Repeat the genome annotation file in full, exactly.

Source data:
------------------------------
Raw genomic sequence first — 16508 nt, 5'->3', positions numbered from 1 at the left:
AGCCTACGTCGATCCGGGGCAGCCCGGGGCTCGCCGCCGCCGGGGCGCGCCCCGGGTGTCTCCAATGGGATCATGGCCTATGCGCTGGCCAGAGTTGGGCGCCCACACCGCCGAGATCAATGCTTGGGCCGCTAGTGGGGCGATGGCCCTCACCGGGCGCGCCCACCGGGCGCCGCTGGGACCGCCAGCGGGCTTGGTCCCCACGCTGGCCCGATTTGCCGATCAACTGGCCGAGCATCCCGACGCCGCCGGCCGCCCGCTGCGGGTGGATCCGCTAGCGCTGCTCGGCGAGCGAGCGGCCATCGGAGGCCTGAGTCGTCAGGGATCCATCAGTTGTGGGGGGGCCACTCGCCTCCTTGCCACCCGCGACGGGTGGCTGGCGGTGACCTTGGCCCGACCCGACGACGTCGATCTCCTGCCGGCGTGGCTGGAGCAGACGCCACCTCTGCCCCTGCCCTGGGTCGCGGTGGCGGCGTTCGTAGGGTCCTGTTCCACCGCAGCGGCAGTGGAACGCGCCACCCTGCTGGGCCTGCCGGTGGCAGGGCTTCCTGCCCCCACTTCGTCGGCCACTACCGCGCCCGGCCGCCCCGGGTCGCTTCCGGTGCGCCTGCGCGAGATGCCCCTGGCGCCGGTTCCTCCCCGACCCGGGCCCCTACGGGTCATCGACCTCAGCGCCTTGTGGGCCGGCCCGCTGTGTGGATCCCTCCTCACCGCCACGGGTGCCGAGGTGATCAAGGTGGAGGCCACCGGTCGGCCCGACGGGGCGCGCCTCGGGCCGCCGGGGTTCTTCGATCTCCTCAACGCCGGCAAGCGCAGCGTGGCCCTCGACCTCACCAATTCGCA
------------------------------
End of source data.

Raw genomic sequence first — 16508 nt, 5'->3', positions numbered from 1 at the left:
AGCCTACGTCGATCCGGGGCAGCCCGGGGCTCGCCGCCGCCGGGGCGCGCCCCGGGTGTCTCCAATGGGATCATGGCCTATGCGCTGGCCAGAGTTGGGCGCCCACACCGCCGAGATCAATGCTTGGGCCGCTAGTGGGGCGATGGCCCTCACCGGGCGCGCCCACCGGGCGCCGCTGGGACCGCCAGCGGGCTTGGTCCCCACGCTGGCCCGATTTGCCGATCAACTGGCCGAGCATCCCGACGCCGCCGGCCGCCCGCTGCGGGTGGATCCGCTAGCGCTGCTCGGCGAGCGAGCGGCCATCGGAGGCCTGAGTCGTCAGGGATCCATCAGTTGTGGGGGGGCCACTCGCCTCCTTGCCACCCGCGACGGGTGGCTGGCGGTGACCTTGGCCCGACCCGACGACGTCGATCTCCTGCCGGCGTGGCTGGAGCAGACGCCACCTCTGCCCCTGCCCTGGGTCGCGGTGGCGGCGTTCGTAGGGTCCTGTTCCACCGCAGCGGCAGTGGAACGCGCCACCCTGCTGGGCCTGCCGGTGGCAGGGCTTCCTGCCCCCACTTCGTCGGCCACTACCGCGCCCGGCCGCCCCGGGTCGCTTCCGGTGCGCCTGCGCGAGATGCCCCTGGCGCCGGTTCCTCCCCGACCCGGGCCCCTACGGGTCATCGACCTCAGCGCCTTGTGGGCCGGCCCGCTGTGTGGATCCCTCCTCACCGCCACGGGTGCCGAGGTGATCAAGGTGGAGGCCACCGGTCGGCCCGACGGGGCGCGCCTCGGGCCGCCGGGGTTCTTCGATCTCCTCAACGCCGGCAAGCGCAGCGTGGCCCTCGACCTCACCAATTCGCA